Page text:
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Biden To Send More Military Medics To U.S. Hospitals In COVID-19 Hot Spots

WASHINGTON, Jan 13 (Reuters) – President Joe Biden on Thursday said he would send more military health workers to hospitals in six U.S. states and provide free masks and more free tests to help Americans tackle the fast-spreading Omicron variant.

He announced the phased dispatch of 1,000 military health personnel beginning next week as U.S. COVID-19 hospitalizations hit a record high and health facilities faced a staffing crunch.

“I know we’re all frustrated as we enter this new year,” Biden said, reiterating his message that COVID-19 remains a “pandemic of the unvaccinated.” He said the military deployment would help hard-pressed hospitals nationwide.

In the first wave of the deployment, teams of military doctors, nurses and other personnel will head to Michigan, New Jersey, New Mexico, New York, Ohio and Rhode Island to support at-capacity emergency rooms and free up overwhelmed hospital staff for non-COVID cases, the White House said.

Hospitals due to receive the health workers welcomed the assistance but cautioned the teams ranging in size from seven to 25 might not be enough to slow the surge.

“There is not a silver-bullet solution,” said Bob Riney, president of healthcare operations at Detroit’s Henry Ford Health System, which has already received some federal help and expects to receive military medics next week.

“We have systemic challenges (with) incredible volume and very, very tired medical practitioners … and that is true of all health systems that have been in the middle of this surge,” Riney said.

Over 65% of the hospital’s COVID patients are unvaccinated, and over 90% have not had a booster shot, Henry Ford officials said.

The more aggressive White House stance follows months of criticism from health experts who said the administration was relying too heavily on vaccines alone to stop the spread of the coronavirus, especially given a politically motivated anti-vaccine movement pushed by some Republican officials.

About 62% of Americans are considered fully vaccinated, according to U.S. data.

A Democrat, Biden had sought to boost that rate by mandating large businesses require employees to get vaccinated or be tested weekly. On Thursday, the Supreme Court struck down the vaccine-or-test policy, while upholding a separate vaccine requirement for healthcare facilities.

The court’s conservative justices deemed the policy an improper imposition on the lives and health of many Americans.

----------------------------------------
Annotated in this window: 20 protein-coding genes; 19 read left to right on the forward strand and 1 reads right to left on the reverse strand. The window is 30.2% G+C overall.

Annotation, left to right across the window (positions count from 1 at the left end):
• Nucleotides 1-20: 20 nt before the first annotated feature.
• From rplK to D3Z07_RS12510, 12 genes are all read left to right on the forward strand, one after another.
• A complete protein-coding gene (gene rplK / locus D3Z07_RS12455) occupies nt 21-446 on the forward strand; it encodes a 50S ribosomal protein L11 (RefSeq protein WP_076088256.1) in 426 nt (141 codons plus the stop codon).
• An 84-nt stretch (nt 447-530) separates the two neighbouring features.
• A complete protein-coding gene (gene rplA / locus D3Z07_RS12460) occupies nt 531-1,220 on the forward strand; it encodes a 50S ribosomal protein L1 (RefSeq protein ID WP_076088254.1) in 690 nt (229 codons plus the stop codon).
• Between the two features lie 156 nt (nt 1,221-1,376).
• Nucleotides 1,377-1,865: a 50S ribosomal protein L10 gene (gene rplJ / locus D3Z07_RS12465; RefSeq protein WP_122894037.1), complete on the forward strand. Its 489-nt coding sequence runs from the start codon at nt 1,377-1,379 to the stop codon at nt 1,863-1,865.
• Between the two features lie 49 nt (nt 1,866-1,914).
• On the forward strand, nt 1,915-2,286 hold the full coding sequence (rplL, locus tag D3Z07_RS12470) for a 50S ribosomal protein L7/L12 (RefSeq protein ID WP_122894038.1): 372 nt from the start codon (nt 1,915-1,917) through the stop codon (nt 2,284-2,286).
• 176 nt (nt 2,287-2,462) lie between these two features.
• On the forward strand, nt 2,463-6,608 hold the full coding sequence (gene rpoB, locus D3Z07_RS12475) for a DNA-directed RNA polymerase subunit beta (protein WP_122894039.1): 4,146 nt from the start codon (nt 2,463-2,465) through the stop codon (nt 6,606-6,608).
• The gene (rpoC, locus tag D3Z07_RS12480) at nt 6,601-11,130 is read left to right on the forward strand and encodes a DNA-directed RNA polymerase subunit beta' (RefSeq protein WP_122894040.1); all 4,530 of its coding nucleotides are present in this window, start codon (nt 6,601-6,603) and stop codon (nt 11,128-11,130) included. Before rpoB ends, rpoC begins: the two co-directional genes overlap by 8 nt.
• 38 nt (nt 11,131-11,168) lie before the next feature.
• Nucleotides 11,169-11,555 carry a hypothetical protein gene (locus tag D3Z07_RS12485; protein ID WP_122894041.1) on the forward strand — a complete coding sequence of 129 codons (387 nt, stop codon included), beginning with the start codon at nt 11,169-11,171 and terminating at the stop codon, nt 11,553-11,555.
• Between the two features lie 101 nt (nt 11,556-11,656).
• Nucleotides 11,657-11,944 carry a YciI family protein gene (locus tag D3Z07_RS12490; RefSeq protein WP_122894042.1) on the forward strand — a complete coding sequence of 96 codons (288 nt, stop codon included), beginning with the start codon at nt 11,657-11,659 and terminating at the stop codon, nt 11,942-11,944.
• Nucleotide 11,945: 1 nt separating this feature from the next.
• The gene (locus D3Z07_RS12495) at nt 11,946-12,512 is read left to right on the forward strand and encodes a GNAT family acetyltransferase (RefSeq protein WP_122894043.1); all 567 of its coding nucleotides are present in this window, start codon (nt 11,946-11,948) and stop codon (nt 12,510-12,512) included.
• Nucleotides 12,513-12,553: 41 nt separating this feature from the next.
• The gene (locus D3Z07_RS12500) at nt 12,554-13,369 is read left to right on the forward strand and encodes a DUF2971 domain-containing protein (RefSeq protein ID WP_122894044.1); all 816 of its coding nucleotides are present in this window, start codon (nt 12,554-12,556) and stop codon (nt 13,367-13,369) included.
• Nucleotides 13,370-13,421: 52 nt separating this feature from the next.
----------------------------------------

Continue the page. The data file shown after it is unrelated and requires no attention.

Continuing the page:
Biden also announced he would direct the U.S. government to procure an additional 500 million COVID-19 home tests to help meet surging demand. The White House had previously pledged to make 500 million tests available starting in January.

The administration next week will announce plans to make high quality masks available for free, Biden said, noting that about a third of Americans report they do not wear a mask.

Biden’s administration began deploying federal COVID-19 teams last summer. In December, he directed his defense secretary to ready another 1,000 medical forces and sent more than 100 federal medical personnel to Arizona, Indiana, Michigan, New Hampshire, Vermont and Wisconsin.

Some states’ hospitals are at or near capacity.

New Jersey had 6,089 COVID patients in hospital on Wednesday, a Reuters tally showed. Around 73% of hospital beds in the state were filled, as well as 53% of intensive care unit (ICU) beds. Two hospitals in New York City, which is also grappling with a surge in cases, will receive military medics next week, New York Governor Kathy Hochul said.

In Rhode Island, where the Department of Health and Human Services said 86% of hospital and 90% of ICU beds are filled, hospital officials were hopeful federal help would offset staffing shortages.

Several states have declared emergencies to loosen regulations and free up funding to cope with the surge.

There were 133,871 people hospitalized with COVID in the United States on average over the past week, the Reuters tally showed. The increase has forced several states to postpone elective surgeries.

To date, 847,664 people have died from COVID-19 in the United States among 63,268,225 reported total cases as the outbreak enters its third year.

(Reporting by Susan Heavey, Steve Holland Nandita Bose and Rami Ayyub in Washington, Maria Caspani in New York and Lisa Shumaker in Chicago; Editing by Heather Timmons, Howard Goller and Bill Berkrot)


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